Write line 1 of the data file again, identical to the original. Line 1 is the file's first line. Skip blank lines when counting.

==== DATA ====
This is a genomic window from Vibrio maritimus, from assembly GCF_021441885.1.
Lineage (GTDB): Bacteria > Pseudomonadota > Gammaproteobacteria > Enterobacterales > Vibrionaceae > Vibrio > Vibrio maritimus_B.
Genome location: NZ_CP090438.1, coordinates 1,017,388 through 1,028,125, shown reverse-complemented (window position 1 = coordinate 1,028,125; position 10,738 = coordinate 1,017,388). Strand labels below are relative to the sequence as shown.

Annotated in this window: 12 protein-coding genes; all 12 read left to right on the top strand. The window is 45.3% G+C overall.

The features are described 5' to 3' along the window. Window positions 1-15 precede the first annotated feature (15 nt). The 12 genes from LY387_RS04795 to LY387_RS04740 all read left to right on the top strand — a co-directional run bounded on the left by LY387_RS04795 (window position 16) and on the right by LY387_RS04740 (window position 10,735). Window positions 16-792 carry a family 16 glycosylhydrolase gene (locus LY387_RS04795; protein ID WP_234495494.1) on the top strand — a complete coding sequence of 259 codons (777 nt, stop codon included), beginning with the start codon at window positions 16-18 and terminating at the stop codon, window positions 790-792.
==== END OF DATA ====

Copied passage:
This is a genomic window from Vibrio maritimus, from assembly GCF_021441885.1.